While sailing as a sport is a tiny fraction of the total sports industry, those in the business of Yacht Racing may see growth in the next 12 months according to a new report by consulting firm PricewaterhouseCooper (PWC).
[cleeng_content id=”939756994″ description=”99 cents or 10,000 hours. The path to being an expert can be easy or hard. ” price=”0.99″]The report confirms annecdotal evidence that the global financial crisis reduced spending on sponsorship and merchandising. As sailing is not a sport that relies on ticket sales, reductions in spending in this area would have had less of an effect on the sport.
Global sports revenue from events such as tennis tournaments and soccer matches in 2009 – excluding major events such as the Olympics – fell for the first time since 2004, dropping 1.8% to $114.3 billion from $116.4 billion a year earlier.
The market is expected to pick up in 2010 and the report predicts that revenue in 2011 exceed levels prior to the economic crisis. Revenue is projected to rise to $116 billion in 2010 and to $120.7 billion the following year, according to the study.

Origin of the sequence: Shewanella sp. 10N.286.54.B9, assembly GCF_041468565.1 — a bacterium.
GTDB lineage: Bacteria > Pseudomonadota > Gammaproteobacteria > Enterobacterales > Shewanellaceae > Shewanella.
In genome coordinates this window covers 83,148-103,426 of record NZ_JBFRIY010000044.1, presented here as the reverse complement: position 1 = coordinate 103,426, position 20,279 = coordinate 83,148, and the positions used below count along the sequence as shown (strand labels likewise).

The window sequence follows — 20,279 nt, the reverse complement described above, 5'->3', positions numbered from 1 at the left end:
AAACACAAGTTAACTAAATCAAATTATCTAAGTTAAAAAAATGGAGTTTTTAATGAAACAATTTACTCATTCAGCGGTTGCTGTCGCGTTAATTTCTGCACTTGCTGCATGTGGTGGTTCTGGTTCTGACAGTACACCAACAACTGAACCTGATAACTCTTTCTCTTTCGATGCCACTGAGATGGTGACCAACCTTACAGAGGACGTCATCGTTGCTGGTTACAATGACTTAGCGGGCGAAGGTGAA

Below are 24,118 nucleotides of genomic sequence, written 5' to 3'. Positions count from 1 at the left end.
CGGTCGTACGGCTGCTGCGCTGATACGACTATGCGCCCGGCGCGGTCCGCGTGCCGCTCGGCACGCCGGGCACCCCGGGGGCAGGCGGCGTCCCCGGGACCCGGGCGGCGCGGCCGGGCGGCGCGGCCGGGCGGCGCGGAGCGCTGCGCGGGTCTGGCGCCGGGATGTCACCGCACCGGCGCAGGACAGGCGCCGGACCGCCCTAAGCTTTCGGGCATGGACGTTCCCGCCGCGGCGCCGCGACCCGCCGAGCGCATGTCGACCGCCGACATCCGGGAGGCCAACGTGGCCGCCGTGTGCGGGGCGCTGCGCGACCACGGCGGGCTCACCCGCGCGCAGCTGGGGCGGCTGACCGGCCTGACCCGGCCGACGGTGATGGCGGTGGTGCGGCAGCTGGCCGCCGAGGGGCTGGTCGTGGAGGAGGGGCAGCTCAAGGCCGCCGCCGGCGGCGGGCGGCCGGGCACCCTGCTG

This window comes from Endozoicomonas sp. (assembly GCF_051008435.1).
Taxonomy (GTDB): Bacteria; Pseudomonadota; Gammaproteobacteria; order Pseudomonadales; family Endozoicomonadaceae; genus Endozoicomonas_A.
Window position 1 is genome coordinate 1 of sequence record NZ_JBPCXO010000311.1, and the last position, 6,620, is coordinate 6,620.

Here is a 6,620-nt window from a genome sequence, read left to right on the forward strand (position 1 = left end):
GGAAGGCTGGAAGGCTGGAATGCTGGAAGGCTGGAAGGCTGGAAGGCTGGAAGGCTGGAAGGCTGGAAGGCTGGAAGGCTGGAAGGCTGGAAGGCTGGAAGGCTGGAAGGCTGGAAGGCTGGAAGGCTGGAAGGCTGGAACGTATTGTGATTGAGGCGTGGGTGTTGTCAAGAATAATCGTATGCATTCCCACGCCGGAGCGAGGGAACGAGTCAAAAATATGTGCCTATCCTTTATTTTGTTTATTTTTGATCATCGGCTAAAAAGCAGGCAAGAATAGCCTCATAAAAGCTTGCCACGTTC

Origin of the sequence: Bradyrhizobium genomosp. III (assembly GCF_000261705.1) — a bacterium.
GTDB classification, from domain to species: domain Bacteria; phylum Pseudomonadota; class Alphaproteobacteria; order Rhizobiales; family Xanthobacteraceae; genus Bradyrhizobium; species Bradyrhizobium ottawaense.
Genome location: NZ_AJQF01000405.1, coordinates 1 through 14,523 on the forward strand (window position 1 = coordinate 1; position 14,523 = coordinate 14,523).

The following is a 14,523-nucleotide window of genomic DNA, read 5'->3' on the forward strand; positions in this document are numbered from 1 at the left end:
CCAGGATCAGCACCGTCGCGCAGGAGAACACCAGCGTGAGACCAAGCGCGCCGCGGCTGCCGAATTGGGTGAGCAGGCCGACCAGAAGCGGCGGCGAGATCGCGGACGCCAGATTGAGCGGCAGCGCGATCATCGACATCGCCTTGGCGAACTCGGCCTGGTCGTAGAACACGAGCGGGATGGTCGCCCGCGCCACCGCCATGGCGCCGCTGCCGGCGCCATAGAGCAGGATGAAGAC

Sailing’s largest source of revenue – sponsorship, suffered as corporations struggled to portray their spending as well considered and conservative amid criticism of companies’ high compensation and bonuses during the recession.
Julie Clark, author of the report and PwC’s U.K. Head of Sport said:
“Sponsors tended to go for shorter deals and there were less sponsors from the financial sector as entertaining their clients in sporting events wasn’t perceived as the right thing to do.”
The report highlights how far sailing has to go to maximise the sport’s revenue opportunities. Of the four key categories, yacht racing relies heavily on sponsorship, with gate revenue, media rights and merchandising absent or underdeveloped.
Luckily, sponsorship of sport will be the fastest growing revenue component by 2013.
Total sponsorship revenue is projected to grow to $35.2 billion in 2013 from $29.4 billion last year. Sales of broadcast media rights are expected to grow to $26.7 billion over the same time period compared with $23.1 billion in 2009
As a macroeconomic level, the report is good news for those looking to raise sponsorship, though competition for the money will be fierce and those looking to be funded will have to provide a clear business case for campaigns.
Strangely, the report still lumps Europe, the Middle East and Africa into one region, ignoring stark regional differences in confidence and economic conditions. Nevertheless, PwC forecast growth of 3.6% in North America over the next four years. Europe, the Middle East and Africa are expected to grow 4.1% over the same period, while PwC forecast growth of 4% and 4.3% in the smaller markets of Asia and Latin America, respectively.[/cleeng_content]